During her press conference, Lagarde was cautiously optimistic of the EU's economic outlook although she did mention downside risks to economic forecasts. The meeting minutes are likely to enforce this as well since the changes in forecasts are mostly minimal, having little effect on the euro as this will likely already be priced into the market.
Euro will likely rise if the meeting minutes hints at heavier emphasis on factors outside of monetary policy. The other area that investors will focus on is hints of what the monetary policy framework review will encompass. From a broader perspective, the ECB will review its objective and monetary tools. But markets will be looking for hints for what the review will mean for future policy. Lagarde has also stressed that she would like the review to touch on other topics including technological change, inequality and climate change. If the review hints that these factors are likely to be included in the review, markets will likely price in a risk premium as these factors may remove focus on the ECB's primary objective, which is price stability.
The newly signed US-China phase one trade deal may put pressure on the euro. With the phase one deal signed with China, US President Donald Trump may shift his focus to EU. The Washington Post reported this morning that Trump threatened imposing a 25% tariff on EU automobiles if Germany, France and the UK refused to accuse Iran on breaching the 2015 nuclear deal a week before the three countries formally announced their accusation on Tuesday. EU Trade Chief Phil Hogan is currently in the US to negotiate with US officials a trade deal. But a trade truce or deal between the US and the EU looks unlikely in the short-term. Trump is likely to shift his focus back to the EU to pressure them into a trade deal, similar to what happened with China.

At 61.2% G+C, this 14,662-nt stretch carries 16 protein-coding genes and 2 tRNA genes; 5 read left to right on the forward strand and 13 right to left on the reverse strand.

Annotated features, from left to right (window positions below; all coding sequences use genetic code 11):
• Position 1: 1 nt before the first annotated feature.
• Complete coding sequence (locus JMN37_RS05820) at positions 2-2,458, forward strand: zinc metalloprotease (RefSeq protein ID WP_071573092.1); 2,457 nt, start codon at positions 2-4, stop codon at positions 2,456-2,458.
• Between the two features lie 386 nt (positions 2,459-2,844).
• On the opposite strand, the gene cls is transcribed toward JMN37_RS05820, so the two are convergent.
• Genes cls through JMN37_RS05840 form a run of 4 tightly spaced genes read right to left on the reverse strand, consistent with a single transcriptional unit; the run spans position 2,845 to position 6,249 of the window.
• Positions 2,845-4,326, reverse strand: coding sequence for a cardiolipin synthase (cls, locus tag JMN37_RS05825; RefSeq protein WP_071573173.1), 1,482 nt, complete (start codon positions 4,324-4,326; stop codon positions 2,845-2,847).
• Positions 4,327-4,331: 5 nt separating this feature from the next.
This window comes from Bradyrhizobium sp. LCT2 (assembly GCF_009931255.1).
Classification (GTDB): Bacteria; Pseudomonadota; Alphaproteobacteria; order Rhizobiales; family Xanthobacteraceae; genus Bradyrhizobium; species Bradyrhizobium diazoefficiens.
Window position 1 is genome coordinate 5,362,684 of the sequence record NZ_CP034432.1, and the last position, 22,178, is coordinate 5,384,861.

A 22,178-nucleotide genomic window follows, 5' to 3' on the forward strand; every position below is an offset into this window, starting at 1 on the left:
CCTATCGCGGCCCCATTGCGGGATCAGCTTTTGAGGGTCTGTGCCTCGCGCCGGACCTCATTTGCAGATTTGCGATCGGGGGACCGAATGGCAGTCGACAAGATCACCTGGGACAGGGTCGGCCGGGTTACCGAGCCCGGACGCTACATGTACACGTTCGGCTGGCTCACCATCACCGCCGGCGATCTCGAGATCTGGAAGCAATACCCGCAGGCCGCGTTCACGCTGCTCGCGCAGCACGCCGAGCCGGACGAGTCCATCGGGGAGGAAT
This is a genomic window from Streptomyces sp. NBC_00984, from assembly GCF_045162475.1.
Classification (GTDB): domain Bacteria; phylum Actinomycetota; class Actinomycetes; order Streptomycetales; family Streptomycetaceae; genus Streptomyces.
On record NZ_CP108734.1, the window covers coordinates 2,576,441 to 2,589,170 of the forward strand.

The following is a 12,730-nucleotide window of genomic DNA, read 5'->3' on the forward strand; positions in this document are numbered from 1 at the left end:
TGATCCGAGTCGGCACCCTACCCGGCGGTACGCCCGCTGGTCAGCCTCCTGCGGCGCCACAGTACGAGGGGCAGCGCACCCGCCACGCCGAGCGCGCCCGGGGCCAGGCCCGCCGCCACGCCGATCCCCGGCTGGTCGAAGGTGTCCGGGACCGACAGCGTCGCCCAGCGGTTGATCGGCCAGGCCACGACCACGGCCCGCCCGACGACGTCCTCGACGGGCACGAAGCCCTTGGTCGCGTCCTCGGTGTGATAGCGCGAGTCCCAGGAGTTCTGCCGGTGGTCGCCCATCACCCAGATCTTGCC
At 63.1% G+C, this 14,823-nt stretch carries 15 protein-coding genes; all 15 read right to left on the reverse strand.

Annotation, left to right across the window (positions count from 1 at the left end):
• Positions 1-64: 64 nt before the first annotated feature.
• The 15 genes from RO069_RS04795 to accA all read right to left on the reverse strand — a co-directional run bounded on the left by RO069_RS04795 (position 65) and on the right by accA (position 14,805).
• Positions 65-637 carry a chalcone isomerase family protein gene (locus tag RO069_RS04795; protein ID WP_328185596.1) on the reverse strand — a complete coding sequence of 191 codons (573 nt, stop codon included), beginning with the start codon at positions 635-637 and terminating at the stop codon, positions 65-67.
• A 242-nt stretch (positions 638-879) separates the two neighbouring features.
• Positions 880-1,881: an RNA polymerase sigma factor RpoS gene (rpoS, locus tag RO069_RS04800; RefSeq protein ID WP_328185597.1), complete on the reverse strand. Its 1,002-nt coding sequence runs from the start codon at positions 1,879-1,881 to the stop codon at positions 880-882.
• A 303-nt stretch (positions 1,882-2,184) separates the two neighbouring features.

Furthermore, with the latest plan from the US to put tariffs on US$2.4bn worth of French goods, in retaliation against a digital services tax in France that affects American tech giants such as Google, Apple and Amazon, a three-day trade meeting is unlikely to show progress. It is more likely that the EU will be pressured into retaliatory actions against the US, likely in the form of more tariffs. This will weigh on the EU’s economy more and will likely drive the euro down.
Sterling is likely to continue to be weighed down as investors price in higher probabilities for a rate cut. The British pound has declined since the start of the week thanks to weak economic data in the UK. Manufacturing and industrial production for November both suffered a bigger-than-expected decline.
The UK's inflation is also starting to show weakness, falling from 1.5% to 1.3% year-on-year in December, putting pressure on the Bank of England (BoE) to find ways to stimulate the economy. Implied probabilities for the BoE to cut rates skyrocketed since January 8th after dovish comments from BoE Governor Mark Carney and other BoE officials suggested that a rate cut later this month may happen.
We expect the EUR/GBP cross currency to be little changed on the result of the ECB's December meeting minutes, with a low level of downside risk if the minutes hints at the framework review having any emphasis on technological change, inequality or climate change. Then reports on the EU negotiations are likely to be released over the next few days. The euro is likely to face downward pressure since a trade deal is unlikely to happen between the EU and the US during the three days of talks. In the medium-term, EUR/GBP looks likely to rise as the EU economy seems to be bottoming out and as the outlook for sterling will likely be skewed towards the downside thanks to dovish comments from the BoE.